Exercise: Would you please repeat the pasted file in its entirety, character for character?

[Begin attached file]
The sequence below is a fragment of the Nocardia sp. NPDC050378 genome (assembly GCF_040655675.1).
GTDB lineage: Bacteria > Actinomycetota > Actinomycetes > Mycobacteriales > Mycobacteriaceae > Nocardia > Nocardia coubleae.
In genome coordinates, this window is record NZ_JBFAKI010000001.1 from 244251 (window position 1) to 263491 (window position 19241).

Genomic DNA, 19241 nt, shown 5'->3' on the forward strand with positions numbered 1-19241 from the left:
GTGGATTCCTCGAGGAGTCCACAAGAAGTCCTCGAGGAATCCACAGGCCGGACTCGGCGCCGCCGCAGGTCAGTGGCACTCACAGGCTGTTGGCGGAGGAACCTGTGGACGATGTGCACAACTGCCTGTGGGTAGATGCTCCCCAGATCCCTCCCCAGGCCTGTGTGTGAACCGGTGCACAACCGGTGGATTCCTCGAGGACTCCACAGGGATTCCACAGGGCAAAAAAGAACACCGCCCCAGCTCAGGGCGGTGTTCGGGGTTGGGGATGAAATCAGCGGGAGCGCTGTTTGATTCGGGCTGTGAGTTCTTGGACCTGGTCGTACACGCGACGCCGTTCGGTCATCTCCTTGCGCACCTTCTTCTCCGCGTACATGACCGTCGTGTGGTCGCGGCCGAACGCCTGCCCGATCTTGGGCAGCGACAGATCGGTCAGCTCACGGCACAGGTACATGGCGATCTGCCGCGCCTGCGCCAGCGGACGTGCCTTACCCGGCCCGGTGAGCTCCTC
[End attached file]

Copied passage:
The sequence below is a fragment of the Nocardia sp. NPDC050378 genome (assembly GCF_040655675.1).
GTDB lineage: Bacteria > Actinomycetota > Actinomycetes > Mycobacteriales > Mycobacteriaceae > Nocardia > Nocardia coubleae.
In genome coordinates, this window is record NZ_JBFAKI010000001.1 from 244251 (window position 1) to 263491 (window position 19241).

Genomic DNA, 19241 nt, shown 5'->3' on the forward strand with positions numbered 1-19241 from the left:
GTGGATTCCTCGAGGAGTCCACAAGAAGTCCTCGAGGAATCCACAGGCCGGACTCGGCGCCGCCGCAGGTCAGTGGCACTCACAGGCTGTTGGCGGAGGAACCTGTGGACGATGTGCACAACTGCCTGTGGGTAGATGCTCCCCAGATCCCTCCCCAGGCCTGTGTGTGAACCGGTGCACAACCGGTGGATTCCTCGAGGACTCCACAGGGATTCCACAGGGCAAAAAAGAACACCGCCCCAGCTCAGGGCGGTGTTCGGGGTTGGGGATGAAATCAGCGGGAGCGCTGTTTGATTCGGGCTGTGAGTTCTTGGACCTGGTCGTACACGCGACGCCGTTCGGTCATCTCCTTGCGCACCTTCTTCTCCGCGTACATGACCGTCGTGTGGTCGCGGCCGAACGCCTGCCCGATCTTGGGCAGCGACAGATCGGTCAGCTCACGGCACAGGTACATGGCGATCTGCCGCGCCTGCGCCAGCGGACGTGCCTTACCCGGCCCGGTGAGCTCCTC